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Critical illness - Specialists clamour for standardized definitions

By Johanne Adam | August 20 2001 07:46PM

The overabundance of medical definitions found in CI contracts is giving brokers the shivers. They are struggling to decode for their customers what their policy will or will not cover. A gruelling task because contracts’ definitions of illnesses vary depending on the company.

“In Canada, some technical and medical definitions may vary, although they mean the same thing. But customers and agents don’t always know that” says Eddy Levy, Director, Living Benefits, at Employers Reinsurance Canada (ERC).

Mr. Levy states that Canada has a lot to learn from the United Kingdom. The British spearheaded standardization of medical definitions in CI products. “Reinsurers and insurance companies got together in order to standardize the wording of the definitions. So the same definition for cancer is used in some 15 companies covering this illness,” he explains.

The current jumble is stunting CI sales, comments Emile Elefteriadis, Vice-President Senior Pricing Actuary at Swiss Re. “The variety of definitions is not only confusing, but it also wastes broker’s time considerably when they compare products.”

In Great Britain, CI sales were somewhat lacklustre before standardization. Impressed with the positive results, Mr. Elefteriadis encouraged Canadian insurers to adopt the same formula.

The Canadian Committee on Living Benefits, whose members include Manulife, Great-West, Canada Life, Swiss Re and ERC, began examining this issue last year. But Mr. Elefteriadis insists that the analysis has only just begun.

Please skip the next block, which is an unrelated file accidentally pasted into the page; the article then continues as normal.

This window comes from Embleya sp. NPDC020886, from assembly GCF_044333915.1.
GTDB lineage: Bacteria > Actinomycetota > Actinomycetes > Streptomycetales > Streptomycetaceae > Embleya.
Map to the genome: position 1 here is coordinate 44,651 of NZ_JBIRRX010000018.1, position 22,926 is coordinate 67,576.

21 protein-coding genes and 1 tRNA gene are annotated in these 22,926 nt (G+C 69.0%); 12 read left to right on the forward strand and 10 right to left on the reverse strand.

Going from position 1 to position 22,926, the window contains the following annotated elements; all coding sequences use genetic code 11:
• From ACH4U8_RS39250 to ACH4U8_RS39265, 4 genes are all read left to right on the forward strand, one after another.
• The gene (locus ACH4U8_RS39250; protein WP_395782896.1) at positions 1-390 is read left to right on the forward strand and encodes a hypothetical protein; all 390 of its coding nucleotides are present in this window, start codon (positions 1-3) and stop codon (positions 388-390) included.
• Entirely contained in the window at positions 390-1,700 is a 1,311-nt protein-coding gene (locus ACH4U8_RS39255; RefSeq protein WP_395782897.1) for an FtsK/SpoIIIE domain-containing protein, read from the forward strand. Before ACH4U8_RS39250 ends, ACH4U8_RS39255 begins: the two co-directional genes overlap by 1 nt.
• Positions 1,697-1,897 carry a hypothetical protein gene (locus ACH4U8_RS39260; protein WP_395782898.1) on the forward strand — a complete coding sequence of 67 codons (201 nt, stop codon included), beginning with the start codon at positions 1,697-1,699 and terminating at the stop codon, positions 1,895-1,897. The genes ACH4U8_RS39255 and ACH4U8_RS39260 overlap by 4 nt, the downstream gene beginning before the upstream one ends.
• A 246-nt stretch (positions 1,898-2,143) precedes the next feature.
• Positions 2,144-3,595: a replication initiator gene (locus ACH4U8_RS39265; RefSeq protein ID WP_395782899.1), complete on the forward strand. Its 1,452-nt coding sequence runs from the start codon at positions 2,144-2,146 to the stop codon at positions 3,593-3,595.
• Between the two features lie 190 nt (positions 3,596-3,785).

Rino D’Onofrio, Assistant Vice-President, Finance, at Canada Life, is a member of this committee. He says that the committee is striving to eliminate minor variations in definitions to avoid misinterpretations. He admits this goal has its limits. “We cannot dictate the new definitions, but we can suggest.” Insurers will not hesitate to adopt these definitions, he continues, because they do not erode product competitiveness. “Instead they will try to differentiate in other product aspects.”

Alain Landry, Expert Consultant in CI with Laurentian Financial Services, also agrees that the industry would benefit from standardizing its definitions. “Representatives are stumbling over the definitions. The texts of some companies are more complex than others, and sometimes the definitions are convoluted.”

Risk of lawsuits

Sparse definitions do more than confuse brokers. Critical illness consultant Sean Long points out that brokers are having to set customers’ straight on nuances that have more to do with medicine than with insurance. Brokers then become targets for litigation, he says. “If a sick customer is denied an insurance amount that he could have gotten with another company’s product, who will he go after? His broker of course.”

Insurers have a lot to gain from tidying up their definitions, states Mr. Long. “If the industry doesn’t regulate itself, the government will have to step in,” he predicts. But he says he doubts that insurers will act on their own. “It would take an external force, such as brokers.”

More illnesses, less clarity

At the same time, insurers have been constantly adding to the medical conditions covered in CI policies. For now, Canadian products stop short of 30 illnesses. “I hope there won’t be more because it would overcomplicate the product for brokers,” Mr. Levy remarks. He adds that cancer, stroke and heart attacks account for 85% of the CI risks. Kidney disease, multiple sclerosis and coronary bypass make up only 7% of the risk. “Conditions other than the top 6 illnesses are not absolutely necessary.”

“Some companies, which I prefer not to name, have added illness that are totally superfluous. It is not the number of illnesses covered that counts but rather the relevance of each,” cautions Mr. Elefteriadis.

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